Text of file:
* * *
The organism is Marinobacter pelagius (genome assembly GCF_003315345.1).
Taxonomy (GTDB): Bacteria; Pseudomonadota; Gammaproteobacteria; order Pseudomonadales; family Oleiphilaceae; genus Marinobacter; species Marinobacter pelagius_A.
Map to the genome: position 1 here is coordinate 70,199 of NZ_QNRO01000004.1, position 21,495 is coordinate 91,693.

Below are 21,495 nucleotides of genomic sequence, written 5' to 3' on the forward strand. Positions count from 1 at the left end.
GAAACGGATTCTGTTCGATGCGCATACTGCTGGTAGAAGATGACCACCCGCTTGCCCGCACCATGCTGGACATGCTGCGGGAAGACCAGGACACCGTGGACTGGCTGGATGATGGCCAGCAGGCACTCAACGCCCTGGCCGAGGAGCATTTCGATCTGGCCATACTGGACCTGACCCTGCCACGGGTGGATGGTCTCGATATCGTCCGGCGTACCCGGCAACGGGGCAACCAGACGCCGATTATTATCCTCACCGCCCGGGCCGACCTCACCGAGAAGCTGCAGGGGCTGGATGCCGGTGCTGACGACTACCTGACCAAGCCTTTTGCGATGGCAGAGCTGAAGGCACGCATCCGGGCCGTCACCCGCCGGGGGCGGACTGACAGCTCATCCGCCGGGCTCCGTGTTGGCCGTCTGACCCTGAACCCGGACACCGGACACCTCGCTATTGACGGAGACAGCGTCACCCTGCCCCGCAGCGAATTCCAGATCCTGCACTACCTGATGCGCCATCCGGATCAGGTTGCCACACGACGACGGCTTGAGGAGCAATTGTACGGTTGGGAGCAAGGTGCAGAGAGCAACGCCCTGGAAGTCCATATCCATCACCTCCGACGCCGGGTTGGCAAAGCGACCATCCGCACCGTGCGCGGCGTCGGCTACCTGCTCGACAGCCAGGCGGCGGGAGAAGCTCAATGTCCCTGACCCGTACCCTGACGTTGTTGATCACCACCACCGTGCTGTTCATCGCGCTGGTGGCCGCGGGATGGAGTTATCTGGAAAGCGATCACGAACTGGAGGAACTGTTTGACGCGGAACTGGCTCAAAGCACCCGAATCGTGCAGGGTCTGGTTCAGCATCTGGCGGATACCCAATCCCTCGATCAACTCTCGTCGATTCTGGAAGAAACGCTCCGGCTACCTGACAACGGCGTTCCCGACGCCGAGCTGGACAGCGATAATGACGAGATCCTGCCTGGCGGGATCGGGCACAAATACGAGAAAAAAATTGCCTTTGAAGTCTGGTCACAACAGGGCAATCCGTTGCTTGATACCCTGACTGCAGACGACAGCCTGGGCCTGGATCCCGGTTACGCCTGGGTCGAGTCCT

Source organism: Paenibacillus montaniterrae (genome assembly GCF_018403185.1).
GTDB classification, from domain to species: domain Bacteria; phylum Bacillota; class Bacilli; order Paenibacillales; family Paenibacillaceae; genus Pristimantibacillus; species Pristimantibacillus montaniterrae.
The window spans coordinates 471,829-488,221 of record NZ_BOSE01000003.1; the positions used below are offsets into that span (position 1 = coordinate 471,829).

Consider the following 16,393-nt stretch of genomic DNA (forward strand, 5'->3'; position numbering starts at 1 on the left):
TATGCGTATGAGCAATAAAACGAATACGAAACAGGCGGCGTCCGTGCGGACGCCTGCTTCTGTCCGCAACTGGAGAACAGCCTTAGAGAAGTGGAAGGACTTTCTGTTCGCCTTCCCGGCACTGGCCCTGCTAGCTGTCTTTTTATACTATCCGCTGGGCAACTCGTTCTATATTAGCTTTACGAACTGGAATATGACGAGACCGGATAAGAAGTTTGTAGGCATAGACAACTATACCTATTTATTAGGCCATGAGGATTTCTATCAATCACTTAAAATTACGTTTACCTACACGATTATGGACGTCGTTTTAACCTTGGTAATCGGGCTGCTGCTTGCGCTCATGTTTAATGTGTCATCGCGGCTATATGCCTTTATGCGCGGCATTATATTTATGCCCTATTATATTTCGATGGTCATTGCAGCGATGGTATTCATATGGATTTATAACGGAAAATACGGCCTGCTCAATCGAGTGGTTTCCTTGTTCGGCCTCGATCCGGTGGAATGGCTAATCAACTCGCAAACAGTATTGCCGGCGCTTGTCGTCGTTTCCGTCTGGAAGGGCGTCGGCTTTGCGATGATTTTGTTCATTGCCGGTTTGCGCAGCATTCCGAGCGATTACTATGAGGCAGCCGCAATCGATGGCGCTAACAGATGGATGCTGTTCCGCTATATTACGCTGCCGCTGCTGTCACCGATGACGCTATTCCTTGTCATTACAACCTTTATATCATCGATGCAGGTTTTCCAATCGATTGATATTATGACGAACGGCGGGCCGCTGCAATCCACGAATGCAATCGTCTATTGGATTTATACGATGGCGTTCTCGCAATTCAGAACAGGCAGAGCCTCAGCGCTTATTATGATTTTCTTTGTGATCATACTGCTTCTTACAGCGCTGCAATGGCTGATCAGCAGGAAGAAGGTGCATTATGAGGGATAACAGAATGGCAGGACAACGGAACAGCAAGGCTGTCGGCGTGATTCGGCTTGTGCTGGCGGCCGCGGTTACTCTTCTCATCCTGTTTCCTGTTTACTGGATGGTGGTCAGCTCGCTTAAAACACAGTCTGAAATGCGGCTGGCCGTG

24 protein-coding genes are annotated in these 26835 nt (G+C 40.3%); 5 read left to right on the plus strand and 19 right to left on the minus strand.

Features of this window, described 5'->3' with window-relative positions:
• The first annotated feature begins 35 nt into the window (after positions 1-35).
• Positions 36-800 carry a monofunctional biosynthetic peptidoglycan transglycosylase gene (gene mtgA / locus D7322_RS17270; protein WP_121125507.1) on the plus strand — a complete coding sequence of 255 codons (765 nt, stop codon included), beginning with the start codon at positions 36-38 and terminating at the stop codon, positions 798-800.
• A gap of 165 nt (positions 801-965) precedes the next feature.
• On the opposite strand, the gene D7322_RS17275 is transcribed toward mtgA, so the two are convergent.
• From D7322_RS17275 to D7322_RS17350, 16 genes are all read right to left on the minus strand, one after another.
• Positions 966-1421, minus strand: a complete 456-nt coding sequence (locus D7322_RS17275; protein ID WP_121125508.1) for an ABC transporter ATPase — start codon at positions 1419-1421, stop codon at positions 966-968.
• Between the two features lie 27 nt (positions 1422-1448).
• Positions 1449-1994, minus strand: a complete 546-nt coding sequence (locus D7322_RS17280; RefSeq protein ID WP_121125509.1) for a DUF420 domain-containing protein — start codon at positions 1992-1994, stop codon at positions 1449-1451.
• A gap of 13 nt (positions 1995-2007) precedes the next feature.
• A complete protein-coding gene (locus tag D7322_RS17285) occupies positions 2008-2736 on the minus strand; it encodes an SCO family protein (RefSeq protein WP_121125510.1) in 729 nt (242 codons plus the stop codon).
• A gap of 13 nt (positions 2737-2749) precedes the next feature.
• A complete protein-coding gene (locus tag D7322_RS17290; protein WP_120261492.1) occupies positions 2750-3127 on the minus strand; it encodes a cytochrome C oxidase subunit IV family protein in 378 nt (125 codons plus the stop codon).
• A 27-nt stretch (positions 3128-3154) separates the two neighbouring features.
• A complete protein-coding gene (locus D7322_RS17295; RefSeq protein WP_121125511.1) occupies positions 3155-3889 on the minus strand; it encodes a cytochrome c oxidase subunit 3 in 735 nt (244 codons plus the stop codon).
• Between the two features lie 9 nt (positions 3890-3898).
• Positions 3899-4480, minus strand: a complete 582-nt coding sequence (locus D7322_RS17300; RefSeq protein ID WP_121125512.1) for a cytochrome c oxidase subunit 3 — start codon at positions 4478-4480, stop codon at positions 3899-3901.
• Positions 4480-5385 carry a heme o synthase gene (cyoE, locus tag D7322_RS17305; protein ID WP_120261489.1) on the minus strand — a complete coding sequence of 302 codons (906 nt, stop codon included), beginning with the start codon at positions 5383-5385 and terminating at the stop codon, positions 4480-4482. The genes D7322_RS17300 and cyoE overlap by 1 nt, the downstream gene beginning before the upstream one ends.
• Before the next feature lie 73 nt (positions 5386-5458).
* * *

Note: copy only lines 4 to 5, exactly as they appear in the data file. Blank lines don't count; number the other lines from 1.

Below are 21,495 nucleotides of genomic sequence, written 5' to 3' on the forward strand. Positions count from 1 at the left end.
GAAACGGATTCTGTTCGATGCGCATACTGCTGGTAGAAGATGACCACCCGCTTGCCCGCACCATGCTGGACATGCTGCGGGAAGACCAGGACACCGTGGACTGGCTGGATGATGGCCAGCAGGCACTCAACGCCCTGGCCGAGGAGCATTTCGATCTGGCCATACTGGACCTGACCCTGCCACGGGTGGATGGTCTCGATATCGTCCGGCGTACCCGGCAACGGGGCAACCAGACGCCGATTATTATCCTCACCGCCCGGGCCGACCTCACCGAGAAGCTGCAGGGGCTGGATGCCGGTGCTGACGACTACCTGACCAAGCCTTTTGCGATGGCAGAGCTGAAGGCACGCATCCGGGCCGTCACCCGCCGGGGGCGGACTGACAGCTCATCCGCCGGGCTCCGTGTTGGCCGTCTGACCCTGAACCCGGACACCGGACACCTCGCTATTGACGGAGACAGCGTCACCCTGCCCCGCAGCGAATTCCAGATCCTGCACTACCTGATGCGCCATCCGGATCAGGTTGCCACACGACGACGGCTTGAGGAGCAATTGTACGGTTGGGAGCAAGGTGCAGAGAGCAACGCCCTGGAAGTCCATATCCATCACCTCCGACGCCGGGTTGGCAAAGCGACCATCCGCACCGTGCGCGGCGTCGGCTACCTGCTCGACAGCCAGGCGGCGGGAGAAGCTCAATGTCCCTGACCCGTACCCTGACGTTGTTGATCACCACCACCGTGCTGTTCATCGCGCTGGTGGCCGCGGGATGGAGTTATCTGGAAAGCGATCACGAACTGGAGGAACTGTTTGACGCGGAACTGGCTCAAAGCACCCGAATCGTGCAGGGTCTGGTTCAGCATCTGGCGGATACCCAATCCCTCGATCAACTCTCGTCGATTCTGGAAGAAACGCTCCGGCTACCTGACAACGGCGTTCCCGACGCCGAGCTGGACAGCGATAATGACGAGATCCTGCCTGGCGGGATCGGGCACAAATACGAGAAAAAAATTGCCTTTGAAGTCTGGTCACAACAGGGCAATCCGTTGCTTGATACCCTGACTGCAGACGACAGCCTGGGCCTGGATCCCGGTTACGCCTGGGTCGAGTCCT